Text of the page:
The Book of JEREMIAH
James J. Barker

Lesson 34

Text: JEREMIAH 31:1-10


  1. Jeremiah chapter 31 continues the theme of chapter 30 -- the restoration of Israel during the millennial kingdom (31:33).
  2. We saw in chapter 30 that these prophecies look beyond the return from Babylon. Israel and Judah will be reunited and restored (cf. 30:3; 31: 31). Jeremiah 31:1 refers to "all the families of Israel."
  3. This chapter deals with restoration, rebuilding, renovation, replanting, repentance, reconciliation, redemption, and regeneration.



  1. It is by God's grace that Israel will be restored (31:2).
  2. It is the LORD'S loving-kindness that will draw their hearts to Himself (31:3). H.A. Ironside said, "Having once set His affections upon them, He will never give them up" (Jeremiah and Lamentations).
  3. And it is the LORD'S loving-kindness that draws our hearts to God.
  4. First John 4:10 says, "Herein is love, not that we loved God, but that He loved us, and sent His Son to be the propitiation for our sins.”
  5. Israel will be rebuilt when the Lord returns (31:4; 33:7).
  6. There was little to make the exiles merry when they were in Babylon (cf. Psalm 137:1-7). But when Israel is restored and rebuilt, they shall dance and make merry (Jer. 31:4, 5; cf. 30:18, 19).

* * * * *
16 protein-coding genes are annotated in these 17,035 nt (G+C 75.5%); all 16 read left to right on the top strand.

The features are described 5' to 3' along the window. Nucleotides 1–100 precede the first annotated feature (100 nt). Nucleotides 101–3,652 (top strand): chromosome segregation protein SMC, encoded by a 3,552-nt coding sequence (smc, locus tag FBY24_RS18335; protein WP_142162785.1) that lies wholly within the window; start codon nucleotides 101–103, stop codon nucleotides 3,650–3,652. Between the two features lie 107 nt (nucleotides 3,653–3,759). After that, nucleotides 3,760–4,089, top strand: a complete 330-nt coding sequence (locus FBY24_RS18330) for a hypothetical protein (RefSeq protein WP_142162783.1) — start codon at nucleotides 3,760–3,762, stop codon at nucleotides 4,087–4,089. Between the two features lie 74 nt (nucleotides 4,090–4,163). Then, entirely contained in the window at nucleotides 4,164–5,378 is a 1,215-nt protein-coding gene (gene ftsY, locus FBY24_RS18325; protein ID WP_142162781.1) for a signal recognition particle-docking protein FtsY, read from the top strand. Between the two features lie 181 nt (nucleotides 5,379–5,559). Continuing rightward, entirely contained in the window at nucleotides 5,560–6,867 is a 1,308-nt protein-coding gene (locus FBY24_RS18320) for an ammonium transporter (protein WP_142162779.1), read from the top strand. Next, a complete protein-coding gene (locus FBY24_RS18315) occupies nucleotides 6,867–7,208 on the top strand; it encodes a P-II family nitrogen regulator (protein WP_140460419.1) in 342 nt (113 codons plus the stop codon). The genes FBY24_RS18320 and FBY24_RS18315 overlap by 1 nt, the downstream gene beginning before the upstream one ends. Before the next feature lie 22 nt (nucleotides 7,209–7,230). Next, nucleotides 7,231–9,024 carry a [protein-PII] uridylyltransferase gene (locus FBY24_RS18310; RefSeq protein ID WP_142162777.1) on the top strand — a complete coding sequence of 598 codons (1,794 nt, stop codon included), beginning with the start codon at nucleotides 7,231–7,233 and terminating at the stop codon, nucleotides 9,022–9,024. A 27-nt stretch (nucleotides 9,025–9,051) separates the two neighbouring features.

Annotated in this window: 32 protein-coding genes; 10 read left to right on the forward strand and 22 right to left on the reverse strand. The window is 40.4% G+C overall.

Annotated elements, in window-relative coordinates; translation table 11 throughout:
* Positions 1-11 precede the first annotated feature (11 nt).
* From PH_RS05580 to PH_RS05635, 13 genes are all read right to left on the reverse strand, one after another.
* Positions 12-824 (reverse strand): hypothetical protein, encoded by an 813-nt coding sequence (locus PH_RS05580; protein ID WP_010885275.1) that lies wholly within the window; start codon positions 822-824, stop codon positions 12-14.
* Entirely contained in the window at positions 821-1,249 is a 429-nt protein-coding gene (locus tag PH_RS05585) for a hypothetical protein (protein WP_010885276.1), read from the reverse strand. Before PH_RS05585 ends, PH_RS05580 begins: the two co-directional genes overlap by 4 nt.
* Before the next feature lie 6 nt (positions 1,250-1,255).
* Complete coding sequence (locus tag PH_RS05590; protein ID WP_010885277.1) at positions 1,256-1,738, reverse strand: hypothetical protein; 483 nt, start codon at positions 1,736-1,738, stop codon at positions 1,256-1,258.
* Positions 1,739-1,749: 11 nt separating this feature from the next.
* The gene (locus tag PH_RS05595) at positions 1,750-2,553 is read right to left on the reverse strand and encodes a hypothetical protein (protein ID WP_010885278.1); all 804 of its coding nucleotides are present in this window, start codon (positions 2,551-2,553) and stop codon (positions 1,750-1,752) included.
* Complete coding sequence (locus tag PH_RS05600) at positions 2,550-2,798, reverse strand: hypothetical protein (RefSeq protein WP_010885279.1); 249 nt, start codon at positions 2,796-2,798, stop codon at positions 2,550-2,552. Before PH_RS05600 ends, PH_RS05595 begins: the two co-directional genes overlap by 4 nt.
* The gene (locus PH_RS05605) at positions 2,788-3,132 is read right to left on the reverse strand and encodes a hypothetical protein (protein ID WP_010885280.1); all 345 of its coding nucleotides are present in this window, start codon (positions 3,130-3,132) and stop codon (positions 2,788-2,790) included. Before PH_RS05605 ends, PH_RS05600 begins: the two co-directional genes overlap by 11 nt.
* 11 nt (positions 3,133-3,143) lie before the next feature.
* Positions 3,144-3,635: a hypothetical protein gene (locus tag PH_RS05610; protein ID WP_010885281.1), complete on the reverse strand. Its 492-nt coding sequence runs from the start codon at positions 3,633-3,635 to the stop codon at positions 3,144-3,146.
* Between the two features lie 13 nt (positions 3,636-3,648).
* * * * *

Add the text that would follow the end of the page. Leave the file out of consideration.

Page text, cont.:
7. "And they shall not sorrow any more at all" (31:12b; cf. 31:13).
  8. Jerusalem will once again the capital of the reunited nation of Israel, and the capital of the whole world (31:6).
  9. Many Jews will die during the coming tribulation. That is why Jeremiah 30:7 refers to it as "the time of Jacob's trouble."
  10. Zechariah 13:8 says two thirds of the people shall be cut off and die, "but the third shall be left therein." The one third is the "remnant of Israel" (Jer. 31:7b).
  11. This is what Romans 11:26 means -- "And so all Israel shall be saved." A remnant will survive the tribulation and will be restored.
  12. Jeremiah 31:8 describes the regathering of Israel from their present world-wide "Diaspora" (dispersion). "They shall come with weeping" (31:9), i.e., weeping in repentance over their sin of rejecting their Messiah.
  13. Zechariah 12:10 says, "And I will pour upon the house of David, and upon the inhabitants of Jerusalem, the spirit of grace and of supplications: and they shall look upon me whom they have pierced, and they shall mourn for him, as one mourneth for his only son, and shall be in bitterness for him, as one that is in bitterness for his firstborn."